Antje Weithaas has been invited to perform with Germany’s leading orchestras, including the Deutsches Symphonie-Orchester Berlin, Bamberg Symphoniker and the major German radio orchestras, as well as numerous major international orchestras such as the Los Angeles Philharmonic, San Francisco Symphony, Philharmonia Orchestra, BBC Symphony, and the leading orchestras of the Netherlands, Scandinavia, and Asia. She has worked with the illustrious conductors Vladimir Ashkenazy, Sir Neville Marriner, Yuri Temirkanov, Yakov Kreizberg, Sakari Oramo and Carlos Kalmar.
Antje Weithaas kicks off her 2014/15 season with concerts at the Edinburgh International Festival and Rheingau Music Festival. With Camerata Bern, whose artistic director she has been since the 2009/10 season, she will perform Brahms’ Violin Concerto, appear in a joint project with Lars Vogt and go on tour in Central America. Two special highlights of the season will be her performances as soloist in concerts with the Konzerthaus-Orchester Berlin under Michael Gielen (Berg) and in recital at Wigmore Hall. Having been featured in a residency at de Singel Antwerp in the 2013/14 season, which showcased her musical versatility, Antje Weithaas will be Artist in Residence of the Philharmonic State Orchestra of Mainz in the current season and curate a Schumann weekend at the Schwetzingen Festival.
The Arcanto Quartet, with fellow violinist Daniel Sepec, violist Tabea Zimmermann and cellist Jean-Guihen Queyras, continues to be particularly important for Antje Weithaas’ chamber music activities. In recent years, the quartet has performed at Carnegie Hall in New York, the Gulbenkian Foundation Lisbon, Palau de la Música Barcelona, Théâtre du Châtelet and Cité de la Musique Paris, the Philharmonie in Berlin and the Konzerthaus Vienna, as well as touring Israel, Japan and North America. On the label Harmonia Mundi, they released CDs with works by Bartók, Brahms, Ravel, Dutilleux, Debussy and Schubert.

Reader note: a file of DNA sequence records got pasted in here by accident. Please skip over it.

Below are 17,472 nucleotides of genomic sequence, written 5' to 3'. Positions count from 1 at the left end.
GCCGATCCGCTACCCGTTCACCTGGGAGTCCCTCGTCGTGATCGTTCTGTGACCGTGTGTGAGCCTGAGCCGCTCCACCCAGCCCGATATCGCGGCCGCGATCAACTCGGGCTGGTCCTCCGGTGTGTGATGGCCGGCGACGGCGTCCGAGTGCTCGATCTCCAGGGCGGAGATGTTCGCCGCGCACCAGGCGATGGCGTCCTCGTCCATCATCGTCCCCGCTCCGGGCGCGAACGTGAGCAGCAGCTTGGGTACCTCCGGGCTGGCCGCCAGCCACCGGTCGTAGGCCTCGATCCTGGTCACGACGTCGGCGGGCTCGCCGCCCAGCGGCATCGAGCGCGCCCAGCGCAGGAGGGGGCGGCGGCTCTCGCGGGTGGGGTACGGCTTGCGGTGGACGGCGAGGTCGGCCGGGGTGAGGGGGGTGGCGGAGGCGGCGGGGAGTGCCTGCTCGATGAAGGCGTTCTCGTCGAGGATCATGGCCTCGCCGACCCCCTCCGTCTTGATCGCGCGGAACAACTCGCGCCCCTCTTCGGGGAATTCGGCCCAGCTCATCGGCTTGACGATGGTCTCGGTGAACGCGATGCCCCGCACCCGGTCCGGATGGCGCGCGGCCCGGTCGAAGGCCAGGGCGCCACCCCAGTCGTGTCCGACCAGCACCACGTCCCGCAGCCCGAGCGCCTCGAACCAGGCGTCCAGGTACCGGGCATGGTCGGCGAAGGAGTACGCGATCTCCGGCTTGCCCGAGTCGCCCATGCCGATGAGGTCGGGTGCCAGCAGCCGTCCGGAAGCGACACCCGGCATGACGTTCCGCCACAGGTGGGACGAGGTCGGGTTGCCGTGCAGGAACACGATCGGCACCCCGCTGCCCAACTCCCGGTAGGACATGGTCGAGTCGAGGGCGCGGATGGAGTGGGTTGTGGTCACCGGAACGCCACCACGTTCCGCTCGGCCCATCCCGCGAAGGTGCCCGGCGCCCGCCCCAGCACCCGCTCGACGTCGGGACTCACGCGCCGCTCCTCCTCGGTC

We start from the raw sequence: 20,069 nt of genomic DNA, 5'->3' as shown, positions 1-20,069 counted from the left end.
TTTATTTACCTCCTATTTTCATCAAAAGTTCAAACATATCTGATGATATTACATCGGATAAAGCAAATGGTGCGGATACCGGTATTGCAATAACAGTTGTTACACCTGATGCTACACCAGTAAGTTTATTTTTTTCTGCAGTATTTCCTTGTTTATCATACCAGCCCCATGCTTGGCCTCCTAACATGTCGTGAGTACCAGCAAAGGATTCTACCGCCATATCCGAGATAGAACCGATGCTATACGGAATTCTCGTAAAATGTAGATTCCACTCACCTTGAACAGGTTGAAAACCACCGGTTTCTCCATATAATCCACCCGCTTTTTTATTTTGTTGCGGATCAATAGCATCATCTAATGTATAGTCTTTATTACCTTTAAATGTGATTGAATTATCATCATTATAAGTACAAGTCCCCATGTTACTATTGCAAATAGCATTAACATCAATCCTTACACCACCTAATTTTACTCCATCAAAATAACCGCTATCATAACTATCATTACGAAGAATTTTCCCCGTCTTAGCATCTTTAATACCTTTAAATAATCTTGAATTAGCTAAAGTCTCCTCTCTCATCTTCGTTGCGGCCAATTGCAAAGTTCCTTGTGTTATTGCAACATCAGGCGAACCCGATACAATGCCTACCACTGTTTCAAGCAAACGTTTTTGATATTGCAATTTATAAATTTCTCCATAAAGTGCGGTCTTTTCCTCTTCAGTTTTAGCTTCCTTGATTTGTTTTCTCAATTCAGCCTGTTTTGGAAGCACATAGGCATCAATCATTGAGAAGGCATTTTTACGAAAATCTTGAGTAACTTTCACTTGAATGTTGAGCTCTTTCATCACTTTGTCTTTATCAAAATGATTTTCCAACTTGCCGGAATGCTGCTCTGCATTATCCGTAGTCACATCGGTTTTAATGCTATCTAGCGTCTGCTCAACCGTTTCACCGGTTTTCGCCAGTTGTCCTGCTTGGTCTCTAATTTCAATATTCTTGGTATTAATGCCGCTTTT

Antje Weithaas has released several highly acclaimed recordings of sonatas by Brahms and Mendelssohn, as well as of works by Dvorák, Suk, Schubert, Saint-Saëns, Ravel and Fauré with Silke Avenhaus on the CAvi-music label. Her most recent releases are the recording of the Berg and Beethoven Violin Concertos with the Stavanger Symphony Orchestra under Steven Sloane on the Cavi Label, and Vol. 1 of the complete recording of Max Bruch’s works for Violin and Orchestra for cpo with the NDR Radio Philharmonic under Hermann Bäumer. Her first joint CD with Camerata Bern, a recording of Mendelssohn’s concerto for violin, piano and orchestra (with Alexander Lonquich) and his string quintet No. 2 in B-flat major Op. 87 (for string orchestra) was followed by a CD with works by Beethoven (String Quartet No. 11, Kreutzer Sonata).
Antje Weithaas began playing the violin at the age of four and later studied at the Hochschule für Musik “Hanns Eisler” Berlin with Professor Werner Scholz. She won the Kreisler Competition in Graz in 1987 and the Bach Competition in Leipzig in 1988, as well as the Hanover International Violin Competition in 1991. After teaching at the Universität der Künste Berlin, Antje Weithaas became a professor of violin at the Hochschule für Musik “Hanns Eisler” in 2004. She plays on a 2001 Peter Greiner violin.